I've been to a lot of places in Germany, but I learned a bunch about some towns I've never been to or even heard of in some cases. You've got me in a mode to really want to explore some of these parts of Germany now (right in the middle of a global pandemic and lockdown thanks a lot lol). Since you seem to have a real affinity for half-timbered houses I'm wondering if you've ever been to one of my favorites, Tuebingen?

Sorry for the offtopic guys. Back to Potsdam reconstruction
Thanks so much for looking through it all!

If I invoked some kind of exploratory spirit, it's exactly what I hoped to do with this thread lol. I still have a lot of pictures from places that I haven't posted yet and there are even more places where I haven't been yet, Tübingen is unfortunately one of them. I generelly haven't seen much of the whole Baden/Swabian region, even though it's certainy one of the most beautiful regions in Germany. Let's hope the pandemic ends soon and we can go back to traveling 😅
 

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Discussion Starter #194
So as has been said, here we go into Park Sanssouci!

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It is absolutely huge! I've been there several times now but I haven't even seen many of the smaller attractions and I wasn't inside anywhere yet, so unfortunately this phototour will be far from complete.


Straight away, we're confronted with two recurring themes: straight avenues and landscaping 😅



There are many smaller sights scattered all around the park, most of which I haven't visited yet. However, when entering the park from center, you're gonna come by this neo-romanesque church:


As well as several smaller buildings, which I imagine once hosted guards, servants or stables.


Not too long until we round a corner, and another baroque mainstay makes itself known:

Sightlines, of course lol. Statues as well, actually.
 

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Discussion Starter #195
What we've already gotten a glimpse of is of course the namesake of the park, palace Sanssouci. It was built from 1745 to 1747 as a summer retreat for King Friedrich II in rococo style and subsequently expanded. After 1873 the entire palace including it's inventory were opened to the public and as such it's also one of the oldest palace museums in the world.




Even though it was built in the highly ornate rococo style, the single story construction still has the feeling of German understatement when compared to the huge palaces of the larger European nations elsewhere. What is very impressive, is the landscaping though.





Visually apealing ahem
 

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Discussion Starter #196
On top of the hill:






Nice cast-iron structures:


The backside of the palace:


This was essentially the king's terace. A sightline is held free throught the forest to some artificial ruins that I haven't visited yet either.


When I get back here, I'll treat you to some interior pics, but right now that's all I have for this palace.
 

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Discussion Starter #197 (Edited)
This is one of the later additons to Sanssouci palace, although it's not connected to the main building:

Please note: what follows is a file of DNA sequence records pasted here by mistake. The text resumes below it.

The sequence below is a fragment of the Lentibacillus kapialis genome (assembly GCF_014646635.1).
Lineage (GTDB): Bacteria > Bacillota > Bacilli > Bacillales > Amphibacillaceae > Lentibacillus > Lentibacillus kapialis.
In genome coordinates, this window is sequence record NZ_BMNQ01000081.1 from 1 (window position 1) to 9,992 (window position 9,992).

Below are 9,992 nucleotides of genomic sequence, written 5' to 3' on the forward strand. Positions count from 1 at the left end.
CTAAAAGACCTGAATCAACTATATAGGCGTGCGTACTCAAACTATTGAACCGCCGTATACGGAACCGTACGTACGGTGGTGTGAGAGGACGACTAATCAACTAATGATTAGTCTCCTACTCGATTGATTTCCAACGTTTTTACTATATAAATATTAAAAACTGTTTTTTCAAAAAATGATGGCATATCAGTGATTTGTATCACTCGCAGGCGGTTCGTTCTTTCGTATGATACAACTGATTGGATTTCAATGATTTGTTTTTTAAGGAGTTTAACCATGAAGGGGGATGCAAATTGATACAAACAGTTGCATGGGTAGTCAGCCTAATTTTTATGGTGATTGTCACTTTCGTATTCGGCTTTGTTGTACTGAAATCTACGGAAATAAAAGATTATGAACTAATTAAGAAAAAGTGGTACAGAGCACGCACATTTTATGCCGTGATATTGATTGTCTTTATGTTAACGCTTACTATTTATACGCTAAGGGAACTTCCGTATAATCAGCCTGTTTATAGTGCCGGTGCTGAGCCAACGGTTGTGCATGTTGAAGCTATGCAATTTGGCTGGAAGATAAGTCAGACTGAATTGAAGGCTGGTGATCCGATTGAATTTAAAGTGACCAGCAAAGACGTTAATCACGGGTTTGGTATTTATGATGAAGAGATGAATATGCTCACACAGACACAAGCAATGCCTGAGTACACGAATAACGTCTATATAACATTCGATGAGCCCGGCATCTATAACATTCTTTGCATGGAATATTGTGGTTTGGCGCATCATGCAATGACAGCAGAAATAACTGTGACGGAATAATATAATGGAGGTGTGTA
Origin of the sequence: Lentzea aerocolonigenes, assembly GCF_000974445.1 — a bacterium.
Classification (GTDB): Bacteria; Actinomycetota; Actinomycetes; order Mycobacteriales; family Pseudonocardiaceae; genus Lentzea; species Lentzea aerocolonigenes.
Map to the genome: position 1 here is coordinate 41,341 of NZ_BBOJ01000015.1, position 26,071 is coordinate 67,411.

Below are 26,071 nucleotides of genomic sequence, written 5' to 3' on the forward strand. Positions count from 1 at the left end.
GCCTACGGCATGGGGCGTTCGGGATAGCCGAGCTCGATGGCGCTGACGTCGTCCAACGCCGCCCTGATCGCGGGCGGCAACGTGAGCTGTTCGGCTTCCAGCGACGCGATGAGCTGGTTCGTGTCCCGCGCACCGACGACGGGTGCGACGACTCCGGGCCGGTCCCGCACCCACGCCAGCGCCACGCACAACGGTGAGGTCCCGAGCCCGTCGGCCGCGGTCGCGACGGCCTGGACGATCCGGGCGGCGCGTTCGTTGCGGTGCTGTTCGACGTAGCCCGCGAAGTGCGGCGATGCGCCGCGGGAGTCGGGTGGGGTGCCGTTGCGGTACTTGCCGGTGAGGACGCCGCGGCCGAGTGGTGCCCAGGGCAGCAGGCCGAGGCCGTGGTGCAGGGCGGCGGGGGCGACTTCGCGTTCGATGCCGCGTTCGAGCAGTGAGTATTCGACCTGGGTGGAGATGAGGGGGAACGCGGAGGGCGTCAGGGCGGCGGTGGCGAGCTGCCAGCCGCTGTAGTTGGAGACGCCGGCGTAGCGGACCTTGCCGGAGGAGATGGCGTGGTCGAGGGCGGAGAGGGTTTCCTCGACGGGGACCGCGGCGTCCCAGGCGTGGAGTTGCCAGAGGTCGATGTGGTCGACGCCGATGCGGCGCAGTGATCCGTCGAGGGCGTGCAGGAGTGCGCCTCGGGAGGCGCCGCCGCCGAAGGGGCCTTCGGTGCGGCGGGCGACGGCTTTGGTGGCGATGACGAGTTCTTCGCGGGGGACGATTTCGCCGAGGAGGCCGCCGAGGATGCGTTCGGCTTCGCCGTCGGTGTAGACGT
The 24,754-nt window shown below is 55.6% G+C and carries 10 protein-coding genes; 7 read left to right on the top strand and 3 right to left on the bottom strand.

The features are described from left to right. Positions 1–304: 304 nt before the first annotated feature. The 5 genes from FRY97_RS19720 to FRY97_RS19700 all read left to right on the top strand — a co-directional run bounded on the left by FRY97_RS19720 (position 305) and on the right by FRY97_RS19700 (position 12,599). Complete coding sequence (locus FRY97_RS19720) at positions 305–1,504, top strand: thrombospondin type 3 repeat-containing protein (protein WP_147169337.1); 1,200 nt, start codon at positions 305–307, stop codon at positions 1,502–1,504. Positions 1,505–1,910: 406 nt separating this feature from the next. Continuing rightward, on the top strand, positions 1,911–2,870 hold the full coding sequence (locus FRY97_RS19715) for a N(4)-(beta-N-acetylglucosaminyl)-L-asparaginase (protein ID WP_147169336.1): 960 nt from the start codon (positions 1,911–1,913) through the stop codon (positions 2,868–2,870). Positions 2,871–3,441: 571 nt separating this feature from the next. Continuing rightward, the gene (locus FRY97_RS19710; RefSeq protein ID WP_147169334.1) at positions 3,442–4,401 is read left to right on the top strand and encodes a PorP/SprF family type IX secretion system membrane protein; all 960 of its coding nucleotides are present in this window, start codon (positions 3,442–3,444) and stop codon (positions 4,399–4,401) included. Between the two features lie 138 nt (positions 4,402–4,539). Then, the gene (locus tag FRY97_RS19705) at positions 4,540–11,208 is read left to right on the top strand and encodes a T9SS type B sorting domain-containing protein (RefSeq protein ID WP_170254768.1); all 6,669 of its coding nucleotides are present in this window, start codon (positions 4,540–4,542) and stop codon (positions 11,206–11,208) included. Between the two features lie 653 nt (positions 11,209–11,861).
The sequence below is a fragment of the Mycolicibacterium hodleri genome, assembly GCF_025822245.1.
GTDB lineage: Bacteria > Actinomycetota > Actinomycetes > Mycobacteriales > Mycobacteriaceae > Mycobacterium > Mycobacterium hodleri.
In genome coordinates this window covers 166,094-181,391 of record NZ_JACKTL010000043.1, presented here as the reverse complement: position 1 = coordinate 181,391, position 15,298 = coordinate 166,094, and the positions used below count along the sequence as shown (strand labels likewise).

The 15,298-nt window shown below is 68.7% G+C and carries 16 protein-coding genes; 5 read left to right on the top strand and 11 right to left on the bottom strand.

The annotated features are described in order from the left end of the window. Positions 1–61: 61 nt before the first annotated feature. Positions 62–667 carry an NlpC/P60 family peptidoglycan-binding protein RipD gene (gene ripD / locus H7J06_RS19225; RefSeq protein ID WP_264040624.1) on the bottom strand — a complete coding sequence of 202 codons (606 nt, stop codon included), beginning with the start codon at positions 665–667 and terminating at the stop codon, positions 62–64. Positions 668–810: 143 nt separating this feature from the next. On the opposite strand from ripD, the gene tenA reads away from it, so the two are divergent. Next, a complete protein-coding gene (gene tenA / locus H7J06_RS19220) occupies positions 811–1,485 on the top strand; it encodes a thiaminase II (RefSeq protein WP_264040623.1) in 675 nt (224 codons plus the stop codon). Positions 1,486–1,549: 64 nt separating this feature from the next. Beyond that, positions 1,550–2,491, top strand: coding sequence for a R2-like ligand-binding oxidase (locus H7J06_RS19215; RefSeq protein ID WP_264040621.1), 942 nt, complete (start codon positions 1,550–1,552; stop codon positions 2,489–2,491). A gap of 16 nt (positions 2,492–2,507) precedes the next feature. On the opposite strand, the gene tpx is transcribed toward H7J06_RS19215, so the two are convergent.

In the background we see a windmill. While they are today mostly connected with the Netherlands, they were common in this region as well. This is part of the park though, and was as far as I can tell entirely for show.



Before we get to the next attraction, let's enjoy the park a little more:




 

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Discussion Starter #198
While Sanssouci palace is certainly pretty cool, the single story building has always left me feel a little underwhelmed. Interestingly, the park's Orangerie has a more impressive stature:



Of course, it comes with it's own sightlines etcetera:








The building's structure makes for some nice architectural photography:




If you are following this thread for a while (or are otherwise interested in such things) you might know that an Orangerie is essentially a glorified greenhouse to house tropical plants during the winter. One of the first tropical plants rulers had taken a liking to were orange trees, hence Orangerie. All of these potted palms will spend the winter inside.

 

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Discussion Starter #199
The last major palace is "Neues Palais" which is the biggest in the park and has an entire complex built around it.



This palace was originally built in the baroque period to house the king's guests but Emporor Willhelm the second turned it into his primary residence.



I had to cheat a little bit with those plants to block out the sun.

The palace also is open as a museum and includes a theatre which is used to this day. I will get you pictures of it when I get the chance.



 

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Discussion Starter #200
Behind the palace is a complex of former utility buildings that had kitchens, storage an servant's quarters. Nowadays it's used by the University of Potsdam.
I actually couldn't get it all in one frame, so I'll have to resort to a Wikipedia picture:





This arch is on the main axis of the garden and forms a sightline with the cupola of the palace:



It looks like this part of the garden doesn't receive as much lawncare as the rest:


Here are some more pictures of the complex:










Interestingly enough, this is actually plaster that's painted to look like brickwork:


That's all I have for you from Park Sanssouci! I hope you enjoyed it. Next up are some less known corners of Potsdam.